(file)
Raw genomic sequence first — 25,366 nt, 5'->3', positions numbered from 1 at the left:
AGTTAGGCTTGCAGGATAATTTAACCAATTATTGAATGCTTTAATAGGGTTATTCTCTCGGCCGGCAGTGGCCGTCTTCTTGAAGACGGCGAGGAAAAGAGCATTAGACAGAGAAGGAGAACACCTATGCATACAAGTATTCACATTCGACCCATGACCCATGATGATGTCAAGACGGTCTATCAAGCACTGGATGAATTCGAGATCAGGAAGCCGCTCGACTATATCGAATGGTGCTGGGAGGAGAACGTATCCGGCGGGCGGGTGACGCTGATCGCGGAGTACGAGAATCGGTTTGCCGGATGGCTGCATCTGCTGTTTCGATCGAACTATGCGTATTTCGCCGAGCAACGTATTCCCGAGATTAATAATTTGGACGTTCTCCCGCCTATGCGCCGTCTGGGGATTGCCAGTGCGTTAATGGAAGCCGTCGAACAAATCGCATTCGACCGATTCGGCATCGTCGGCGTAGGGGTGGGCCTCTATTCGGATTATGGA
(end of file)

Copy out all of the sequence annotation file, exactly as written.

Raw genomic sequence first — 25,366 nt, 5'->3', positions numbered from 1 at the left:
AGTTAGGCTTGCAGGATAATTTAACCAATTATTGAATGCTTTAATAGGGTTATTCTCTCGGCCGGCAGTGGCCGTCTTCTTGAAGACGGCGAGGAAAAGAGCATTAGACAGAGAAGGAGAACACCTATGCATACAAGTATTCACATTCGACCCATGACCCATGATGATGTCAAGACGGTCTATCAAGCACTGGATGAATTCGAGATCAGGAAGCCGCTCGACTATATCGAATGGTGCTGGGAGGAGAACGTATCCGGCGGGCGGGTGACGCTGATCGCGGAGTACGAGAATCGGTTTGCCGGATGGCTGCATCTGCTGTTTCGATCGAACTATGCGTATTTCGCCGAGCAACGTATTCCCGAGATTAATAATTTGGACGTTCTCCCGCCTATGCGCCGTCTGGGGATTGCCAGTGCGTTAATGGAAGCCGTCGAACAAATCGCATTCGACCGATTCGGCATCGTCGGCGTAGGGGTGGGCCTCTATTCGGATTATGGA